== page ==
Skip to content
December 15, 2020

Assembling a Team for a Just Culture Workplace

At its core, the notion of “just culture” in a workplace or organization is fairly simple. The idea is that every part of your organizational culture encourages open reporting of adverse events and risky situations and holds people and groups accountable in a just (and often non-punitive) manner. But that fairly straightforward model requires the upending of whole systems, policies and procedures while inculcating a fundamentally new understanding of human behavior.

Hospitals and other organizations often find themselves enlisting formal training to make this transition. For years, the South Carolina Hospital Association has worked with David Marx and The Just Culture Company (formerly Outcome Engenuity) to provide our members with discounted rates for a suite of courses designed to train, build and sustain accountability in the workplace.

That partnership has allowed Just Culture to take hold in a number of South Carolina health systems. MUSC Health, in particular, was a prominent early adopter, leading to Just Culture champions like Danielle Scheuer, MD, MSCR, who currently serves as Chief Quality Officer at the health system.

Based on her experience, she stresses that, for Just Culture to really take hold, organizations need to truly reimagine their workplace accountability practices and embrace a framework to support consistent management of operational systems and behaviors.

“It really can’t be about the error, a ‘no harm, no foul’ mindset,” explains Danielle Scheuer. “It’s about the decision-making process, about making the [Just Culture] algorithm an integral part of your reporting system.”

Not only that, but Scheuer stresses that the training and expertise can’t merely be limited to human resources or patient safety team members—a core group of support is needed to make sure that the culture encompasses the entire organization.

“You really need to have HR, legal, risk, quality, compliance, CMO, COO, CEO, etc—everyone needs to buy in to the approach and commit to changing policy and processes,” she contends. A piecemeal approach is destined to fail without your entire leadership team on-board.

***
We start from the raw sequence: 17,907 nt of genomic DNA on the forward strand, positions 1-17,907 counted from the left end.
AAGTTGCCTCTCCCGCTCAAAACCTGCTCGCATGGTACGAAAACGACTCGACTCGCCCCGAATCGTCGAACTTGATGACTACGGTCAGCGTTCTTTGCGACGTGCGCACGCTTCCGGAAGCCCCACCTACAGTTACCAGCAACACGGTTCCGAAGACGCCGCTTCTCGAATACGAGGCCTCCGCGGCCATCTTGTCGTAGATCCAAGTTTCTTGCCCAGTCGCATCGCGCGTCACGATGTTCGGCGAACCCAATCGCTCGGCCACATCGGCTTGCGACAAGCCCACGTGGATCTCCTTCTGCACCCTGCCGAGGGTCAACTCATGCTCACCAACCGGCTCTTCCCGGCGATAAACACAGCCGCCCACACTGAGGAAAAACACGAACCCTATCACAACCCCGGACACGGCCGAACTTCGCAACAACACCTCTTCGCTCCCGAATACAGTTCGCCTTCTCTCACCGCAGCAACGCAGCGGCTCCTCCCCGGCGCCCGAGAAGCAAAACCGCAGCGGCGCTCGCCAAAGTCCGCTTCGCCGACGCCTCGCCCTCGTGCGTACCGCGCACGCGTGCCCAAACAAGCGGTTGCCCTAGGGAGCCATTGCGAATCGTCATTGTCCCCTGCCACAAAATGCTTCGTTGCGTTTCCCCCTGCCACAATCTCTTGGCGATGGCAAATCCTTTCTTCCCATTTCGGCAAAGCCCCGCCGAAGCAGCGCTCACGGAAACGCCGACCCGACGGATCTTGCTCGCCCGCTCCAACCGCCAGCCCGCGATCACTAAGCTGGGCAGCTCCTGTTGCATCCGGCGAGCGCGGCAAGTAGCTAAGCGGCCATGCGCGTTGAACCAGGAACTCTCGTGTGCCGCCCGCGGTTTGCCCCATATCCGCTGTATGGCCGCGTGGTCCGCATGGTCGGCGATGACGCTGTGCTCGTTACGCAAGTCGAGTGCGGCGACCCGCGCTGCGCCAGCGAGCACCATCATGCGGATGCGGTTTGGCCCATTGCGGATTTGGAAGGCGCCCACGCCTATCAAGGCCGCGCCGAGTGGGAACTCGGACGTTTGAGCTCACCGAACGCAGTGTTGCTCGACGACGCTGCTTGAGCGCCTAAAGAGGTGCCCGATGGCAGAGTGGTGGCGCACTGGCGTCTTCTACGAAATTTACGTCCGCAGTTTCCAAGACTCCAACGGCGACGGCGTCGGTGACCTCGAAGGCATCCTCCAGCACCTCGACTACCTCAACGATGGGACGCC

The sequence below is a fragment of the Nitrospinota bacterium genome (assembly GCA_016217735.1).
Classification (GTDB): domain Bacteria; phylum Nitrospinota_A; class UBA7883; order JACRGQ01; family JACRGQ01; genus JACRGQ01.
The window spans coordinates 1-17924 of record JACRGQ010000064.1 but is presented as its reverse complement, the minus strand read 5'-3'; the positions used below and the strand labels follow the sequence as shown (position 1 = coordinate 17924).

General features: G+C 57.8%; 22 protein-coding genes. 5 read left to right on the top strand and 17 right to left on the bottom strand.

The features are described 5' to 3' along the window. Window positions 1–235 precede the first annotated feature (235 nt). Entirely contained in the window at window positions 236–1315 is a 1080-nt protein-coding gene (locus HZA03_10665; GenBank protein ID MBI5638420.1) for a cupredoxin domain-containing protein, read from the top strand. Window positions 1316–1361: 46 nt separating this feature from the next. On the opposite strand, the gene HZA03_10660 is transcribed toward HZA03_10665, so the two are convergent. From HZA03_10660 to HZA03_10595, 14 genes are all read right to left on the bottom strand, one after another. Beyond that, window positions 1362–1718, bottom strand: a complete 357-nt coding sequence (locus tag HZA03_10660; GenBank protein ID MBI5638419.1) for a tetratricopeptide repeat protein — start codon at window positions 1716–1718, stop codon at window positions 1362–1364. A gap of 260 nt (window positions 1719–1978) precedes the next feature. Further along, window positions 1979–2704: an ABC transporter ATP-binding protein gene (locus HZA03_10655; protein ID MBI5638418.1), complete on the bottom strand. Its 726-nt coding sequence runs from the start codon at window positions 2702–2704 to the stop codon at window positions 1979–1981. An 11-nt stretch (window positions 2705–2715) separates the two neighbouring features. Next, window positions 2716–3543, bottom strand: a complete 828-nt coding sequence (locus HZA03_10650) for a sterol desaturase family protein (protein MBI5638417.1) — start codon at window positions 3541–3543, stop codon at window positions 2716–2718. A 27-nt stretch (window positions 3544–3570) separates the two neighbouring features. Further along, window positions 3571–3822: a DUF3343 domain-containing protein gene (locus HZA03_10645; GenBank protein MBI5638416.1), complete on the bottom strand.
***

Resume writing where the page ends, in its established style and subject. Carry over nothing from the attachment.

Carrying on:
All organizations will start from different situations—MUSC Health had the advantage of a mature reporting system and a built-in learning culture to integrate Just Culture into—but the key is to recognize that Just Culture will always be an ongoing process.

“We think of implementing a new system and then going into maintenance mode, but it’s bigger than that. It’s really a whole philosophy,” says Scheuer. “It’s really never finished.”

Another champion of Just Culture-as-philosophy is Tom Crawford, PhD, MBA, FACHE, who serves as the System Chief Operating Officer and an Assistant Professor at MUSC Health. Crawford sees the model as the only way forward for the healthcare industry, and he makes its teaching an integral part of the MHA program at MUSC.

“After I went through [my own] Just Culture training, I realized I had opportunity to educate all of these graduate students, right out of the gate, to use the Just Culture algorithms and be consistent in the way they looked at situations and scenarios,” he explains. “Leaders have to be accountable for their systems, to believe that good systems, polices and processes produce good outcomes and bad systems produce bad outcomes.”

“I believe this is the only way to improve our health system writ large.”

For Crawford, the bidirectional accountability, where employees and managers recognize their shared responsibility for Just Culture, is key.

“I was visiting a big medical center to talk about Just Culture, and I knew really quickly that it wouldn’t work here because the leadership wasn’t nodding their heads [at this point],” he recalls. “You can tell when leadership is really interested in training and embedding the processes and when they are not.”

Both Crawford and Scheuer agree that a comprehensive, enterprise-wide commitment needs to be made for Just Culture to take hold in an organization.

“Getting that senior-level commitment is critical,” says Scheuer. “It would really behoove [an interested individual] to talk to their leadership about Just Culture first, to bring the information they learn to them and build on that education to get that full commitment.”